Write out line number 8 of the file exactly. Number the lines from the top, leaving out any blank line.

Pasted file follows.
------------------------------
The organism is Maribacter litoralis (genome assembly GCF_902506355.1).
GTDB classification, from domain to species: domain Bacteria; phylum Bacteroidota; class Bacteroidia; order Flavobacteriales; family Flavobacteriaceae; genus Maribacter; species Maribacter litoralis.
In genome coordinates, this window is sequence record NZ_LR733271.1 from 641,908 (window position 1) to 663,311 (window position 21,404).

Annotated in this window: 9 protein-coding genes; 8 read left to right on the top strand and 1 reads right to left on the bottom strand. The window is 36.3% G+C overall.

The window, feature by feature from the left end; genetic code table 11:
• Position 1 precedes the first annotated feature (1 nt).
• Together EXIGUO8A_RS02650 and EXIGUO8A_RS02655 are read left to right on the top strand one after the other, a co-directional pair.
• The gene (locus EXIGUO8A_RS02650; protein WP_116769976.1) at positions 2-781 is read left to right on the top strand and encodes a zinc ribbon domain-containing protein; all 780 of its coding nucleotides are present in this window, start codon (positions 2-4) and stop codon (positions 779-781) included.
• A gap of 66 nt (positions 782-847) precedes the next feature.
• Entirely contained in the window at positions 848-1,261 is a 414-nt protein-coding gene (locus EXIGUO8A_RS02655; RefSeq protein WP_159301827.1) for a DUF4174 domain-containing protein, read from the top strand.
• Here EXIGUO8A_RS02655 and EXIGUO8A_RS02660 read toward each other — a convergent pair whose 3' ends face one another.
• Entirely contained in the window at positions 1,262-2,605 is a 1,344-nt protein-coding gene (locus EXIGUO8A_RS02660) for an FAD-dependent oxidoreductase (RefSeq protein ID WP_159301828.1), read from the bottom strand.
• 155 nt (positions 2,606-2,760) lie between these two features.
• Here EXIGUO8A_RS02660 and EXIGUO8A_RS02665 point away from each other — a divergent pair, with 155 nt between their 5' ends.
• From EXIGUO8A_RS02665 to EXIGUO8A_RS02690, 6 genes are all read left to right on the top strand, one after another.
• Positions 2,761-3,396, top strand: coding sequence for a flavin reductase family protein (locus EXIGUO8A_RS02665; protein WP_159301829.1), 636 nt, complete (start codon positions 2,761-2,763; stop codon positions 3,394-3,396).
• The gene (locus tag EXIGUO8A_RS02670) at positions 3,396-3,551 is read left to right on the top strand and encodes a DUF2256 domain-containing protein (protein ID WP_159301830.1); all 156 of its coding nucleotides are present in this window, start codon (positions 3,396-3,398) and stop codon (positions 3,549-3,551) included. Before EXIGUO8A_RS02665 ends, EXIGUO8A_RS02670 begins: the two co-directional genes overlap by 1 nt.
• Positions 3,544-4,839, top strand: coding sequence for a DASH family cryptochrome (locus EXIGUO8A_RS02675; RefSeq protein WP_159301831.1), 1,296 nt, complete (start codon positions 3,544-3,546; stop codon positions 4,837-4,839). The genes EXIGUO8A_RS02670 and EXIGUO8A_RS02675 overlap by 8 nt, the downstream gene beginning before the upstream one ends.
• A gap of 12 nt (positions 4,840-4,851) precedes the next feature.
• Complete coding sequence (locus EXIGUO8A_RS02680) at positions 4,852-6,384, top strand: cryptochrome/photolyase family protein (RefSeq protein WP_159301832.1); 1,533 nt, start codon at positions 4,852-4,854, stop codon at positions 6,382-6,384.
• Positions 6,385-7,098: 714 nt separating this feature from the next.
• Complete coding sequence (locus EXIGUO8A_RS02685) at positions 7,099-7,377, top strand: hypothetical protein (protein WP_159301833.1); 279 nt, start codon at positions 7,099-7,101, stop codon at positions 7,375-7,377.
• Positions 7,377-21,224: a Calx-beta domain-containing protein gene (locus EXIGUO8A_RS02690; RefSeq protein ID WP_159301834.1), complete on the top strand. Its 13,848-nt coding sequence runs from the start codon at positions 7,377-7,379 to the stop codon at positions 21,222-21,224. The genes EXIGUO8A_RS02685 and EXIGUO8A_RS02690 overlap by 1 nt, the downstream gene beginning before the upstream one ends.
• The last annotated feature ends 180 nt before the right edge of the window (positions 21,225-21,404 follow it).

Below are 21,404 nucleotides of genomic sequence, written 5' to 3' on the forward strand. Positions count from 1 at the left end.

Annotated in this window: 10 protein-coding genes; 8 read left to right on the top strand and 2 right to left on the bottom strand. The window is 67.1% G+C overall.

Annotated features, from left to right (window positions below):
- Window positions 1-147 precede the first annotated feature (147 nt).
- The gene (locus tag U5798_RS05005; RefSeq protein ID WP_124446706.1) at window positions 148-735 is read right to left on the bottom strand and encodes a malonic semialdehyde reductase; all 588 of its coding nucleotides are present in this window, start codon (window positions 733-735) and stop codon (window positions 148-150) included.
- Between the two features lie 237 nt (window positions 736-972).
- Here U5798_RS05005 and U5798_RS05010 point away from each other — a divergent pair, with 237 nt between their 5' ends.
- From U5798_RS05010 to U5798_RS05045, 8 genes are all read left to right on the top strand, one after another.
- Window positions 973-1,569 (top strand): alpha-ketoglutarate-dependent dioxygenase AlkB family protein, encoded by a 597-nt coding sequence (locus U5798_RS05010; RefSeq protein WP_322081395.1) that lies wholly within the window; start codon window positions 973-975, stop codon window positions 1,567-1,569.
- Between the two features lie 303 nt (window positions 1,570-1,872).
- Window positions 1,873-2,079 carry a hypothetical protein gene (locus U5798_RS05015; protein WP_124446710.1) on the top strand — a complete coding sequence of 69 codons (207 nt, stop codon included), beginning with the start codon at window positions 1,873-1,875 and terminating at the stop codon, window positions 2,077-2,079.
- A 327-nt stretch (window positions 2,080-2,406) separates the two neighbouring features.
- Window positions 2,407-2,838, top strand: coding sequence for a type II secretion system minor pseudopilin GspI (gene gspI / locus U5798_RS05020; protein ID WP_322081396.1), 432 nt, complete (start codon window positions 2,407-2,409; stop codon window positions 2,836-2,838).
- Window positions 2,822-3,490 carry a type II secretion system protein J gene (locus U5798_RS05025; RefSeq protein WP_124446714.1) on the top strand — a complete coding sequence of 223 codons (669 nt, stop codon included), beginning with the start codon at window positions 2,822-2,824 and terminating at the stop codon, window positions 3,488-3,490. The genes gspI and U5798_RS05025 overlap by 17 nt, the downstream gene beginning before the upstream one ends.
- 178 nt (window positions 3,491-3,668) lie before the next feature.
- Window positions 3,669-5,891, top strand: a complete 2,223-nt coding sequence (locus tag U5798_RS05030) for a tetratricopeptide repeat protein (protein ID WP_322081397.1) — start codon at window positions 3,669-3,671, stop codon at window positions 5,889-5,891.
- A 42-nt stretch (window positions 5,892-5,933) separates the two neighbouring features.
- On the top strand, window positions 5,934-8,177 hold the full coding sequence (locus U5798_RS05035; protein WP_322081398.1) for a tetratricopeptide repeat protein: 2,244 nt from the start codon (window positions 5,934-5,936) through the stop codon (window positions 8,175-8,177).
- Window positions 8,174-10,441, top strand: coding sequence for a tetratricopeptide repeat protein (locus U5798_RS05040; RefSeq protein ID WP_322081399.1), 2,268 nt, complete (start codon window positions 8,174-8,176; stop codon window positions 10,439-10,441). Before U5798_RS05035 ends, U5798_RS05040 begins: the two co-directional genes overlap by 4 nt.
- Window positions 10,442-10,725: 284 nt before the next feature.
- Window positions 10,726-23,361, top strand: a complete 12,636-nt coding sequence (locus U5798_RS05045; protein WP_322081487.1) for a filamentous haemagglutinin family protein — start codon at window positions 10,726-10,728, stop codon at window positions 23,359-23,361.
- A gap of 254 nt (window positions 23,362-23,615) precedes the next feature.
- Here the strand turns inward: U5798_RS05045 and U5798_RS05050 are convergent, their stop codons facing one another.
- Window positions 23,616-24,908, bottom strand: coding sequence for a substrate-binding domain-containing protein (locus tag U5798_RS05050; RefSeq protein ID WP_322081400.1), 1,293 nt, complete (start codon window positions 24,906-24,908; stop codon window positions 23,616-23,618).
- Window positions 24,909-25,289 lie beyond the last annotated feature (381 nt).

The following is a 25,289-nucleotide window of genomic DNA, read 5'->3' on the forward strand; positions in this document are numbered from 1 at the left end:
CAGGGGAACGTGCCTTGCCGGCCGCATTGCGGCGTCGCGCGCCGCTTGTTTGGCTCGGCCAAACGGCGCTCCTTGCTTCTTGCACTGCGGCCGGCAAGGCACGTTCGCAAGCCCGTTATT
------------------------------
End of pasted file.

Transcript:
• The gene (locus EXIGUO8A_RS02650; protein WP_116769976.1) at positions 2-781 is read left to right on the top strand and encodes a zinc ribbon domain-containing protein; all 780 of its coding nucleotides are present in this window, start codon (positions 2-4) and stop codon (positions 779-781) included.